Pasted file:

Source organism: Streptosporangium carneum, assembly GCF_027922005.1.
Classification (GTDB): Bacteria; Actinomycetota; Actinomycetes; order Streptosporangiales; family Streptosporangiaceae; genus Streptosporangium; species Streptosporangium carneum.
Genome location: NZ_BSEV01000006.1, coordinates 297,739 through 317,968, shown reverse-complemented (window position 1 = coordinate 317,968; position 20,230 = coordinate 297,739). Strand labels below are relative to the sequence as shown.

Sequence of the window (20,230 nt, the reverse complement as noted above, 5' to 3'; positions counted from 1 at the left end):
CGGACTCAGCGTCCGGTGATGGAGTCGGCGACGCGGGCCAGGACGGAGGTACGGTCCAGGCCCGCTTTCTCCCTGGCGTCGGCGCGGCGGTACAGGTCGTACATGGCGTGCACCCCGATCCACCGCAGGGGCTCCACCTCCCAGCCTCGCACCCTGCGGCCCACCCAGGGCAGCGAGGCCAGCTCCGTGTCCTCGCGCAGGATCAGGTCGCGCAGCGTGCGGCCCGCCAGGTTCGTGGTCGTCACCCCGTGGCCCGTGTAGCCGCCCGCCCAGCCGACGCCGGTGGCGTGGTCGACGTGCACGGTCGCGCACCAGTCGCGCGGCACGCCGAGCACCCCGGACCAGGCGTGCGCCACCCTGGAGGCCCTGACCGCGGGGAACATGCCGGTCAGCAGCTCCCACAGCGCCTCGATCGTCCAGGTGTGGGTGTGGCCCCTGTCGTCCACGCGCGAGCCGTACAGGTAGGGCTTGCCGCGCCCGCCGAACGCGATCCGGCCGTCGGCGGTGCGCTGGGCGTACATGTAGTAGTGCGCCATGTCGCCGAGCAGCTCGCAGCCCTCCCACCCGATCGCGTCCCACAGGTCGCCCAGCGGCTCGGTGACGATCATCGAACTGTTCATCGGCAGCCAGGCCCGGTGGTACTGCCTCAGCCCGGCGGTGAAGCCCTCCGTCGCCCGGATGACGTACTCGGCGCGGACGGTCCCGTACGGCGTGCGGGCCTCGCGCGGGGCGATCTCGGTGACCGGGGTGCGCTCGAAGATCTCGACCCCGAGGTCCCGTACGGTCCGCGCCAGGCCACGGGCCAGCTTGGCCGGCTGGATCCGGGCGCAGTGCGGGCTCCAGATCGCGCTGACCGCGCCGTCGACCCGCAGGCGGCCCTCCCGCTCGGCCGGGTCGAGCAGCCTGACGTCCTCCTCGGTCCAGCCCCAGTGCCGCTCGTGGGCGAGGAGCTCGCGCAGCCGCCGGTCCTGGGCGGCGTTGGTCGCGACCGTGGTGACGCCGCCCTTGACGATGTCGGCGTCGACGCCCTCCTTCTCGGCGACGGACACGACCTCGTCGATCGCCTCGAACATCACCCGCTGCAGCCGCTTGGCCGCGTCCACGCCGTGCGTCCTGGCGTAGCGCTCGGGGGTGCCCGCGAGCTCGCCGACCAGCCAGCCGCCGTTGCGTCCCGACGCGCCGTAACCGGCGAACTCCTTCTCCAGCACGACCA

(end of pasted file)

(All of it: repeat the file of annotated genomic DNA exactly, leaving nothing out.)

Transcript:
Source organism: Streptosporangium carneum, assembly GCF_027922005.1.
Classification (GTDB): Bacteria; Actinomycetota; Actinomycetes; order Streptosporangiales; family Streptosporangiaceae; genus Streptosporangium; species Streptosporangium carneum.
Genome location: NZ_BSEV01000006.1, coordinates 297,739 through 317,968, shown reverse-complemented (window position 1 = coordinate 317,968; position 20,230 = coordinate 297,739). Strand labels below are relative to the sequence as shown.

Sequence of the window (20,230 nt, the reverse complement as noted above, 5' to 3'; positions counted from 1 at the left end):
CGGACTCAGCGTCCGGTGATGGAGTCGGCGACGCGGGCCAGGACGGAGGTACGGTCCAGGCCCGCTTTCTCCCTGGCGTCGGCGCGGCGGTACAGGTCGTACATGGCGTGCACCCCGATCCACCGCAGGGGCTCCACCTCCCAGCCTCGCACCCTGCGGCCCACCCAGGGCAGCGAGGCCAGCTCCGTGTCCTCGCGCAGGATCAGGTCGCGCAGCGTGCGGCCCGCCAGGTTCGTGGTCGTCACCCCGTGGCCCGTGTAGCCGCCCGCCCAGCCGACGCCGGTGGCGTGGTCGACGTGCACGGTCGCGCACCAGTCGCGCGGCACGCCGAGCACCCCGGACCAGGCGTGCGCCACCCTGGAGGCCCTGACCGCGGGGAACATGCCGGTCAGCAGCTCCCACAGCGCCTCGATCGTCCAGGTGTGGGTGTGGCCCCTGTCGTCCACGCGCGAGCCGTACAGGTAGGGCTTGCCGCGCCCGCCGAACGCGATCCGGCCGTCGGCGGTGCGCTGGGCGTACATGTAGTAGTGCGCCATGTCGCCGAGCAGCTCGCAGCCCTCCCACCCGATCGCGTCCCACAGGTCGCCCAGCGGCTCGGTGACGATCATCGAACTGTTCATCGGCAGCCAGGCCCGGTGGTACTGCCTCAGCCCGGCGGTGAAGCCCTCCGTCGCCCGGATGACGTACTCGGCGCGGACGGTCCCGTACGGCGTGCGGGCCTCGCGCGGGGCGATCTCGGTGACCGGGGTGCGCTCGAAGATCTCGACCCCGAGGTCCCGTACGGTCCGCGCCAGGCCACGGGCCAGCTTGGCCGGCTGGATCCGGGCGCAGTGCGGGCTCCAGATCGCGCTGACCGCGCCGTCGACCCGCAGGCGGCCCTCCCGCTCGGCCGGGTCGAGCAGCCTGACGTCCTCCTCGGTCCAGCCCCAGTGCCGCTCGTGGGCGAGGAGCTCGCGCAGCCGCCGGTCCTGGGCGGCGTTGGTCGCGACCGTGGTGACGCCGCCCTTGACGATGTCGGCGTCGACGCCCTCCTTCTCGGCGACGGACACGACCTCGTCGATCGCCTCGAACATCACCCGCTGCAGCCGCTTGGCCGCGTCCACGCCGTGCGTCCTGGCGTAGCGCTCGGGGGTGCCCGCGAGCTCGCCGACCAGCCAGCCGCCGTTGCGTCCCGACGCGCCGTAACCGGCGAACTCCTTCTCCAGCACGACCA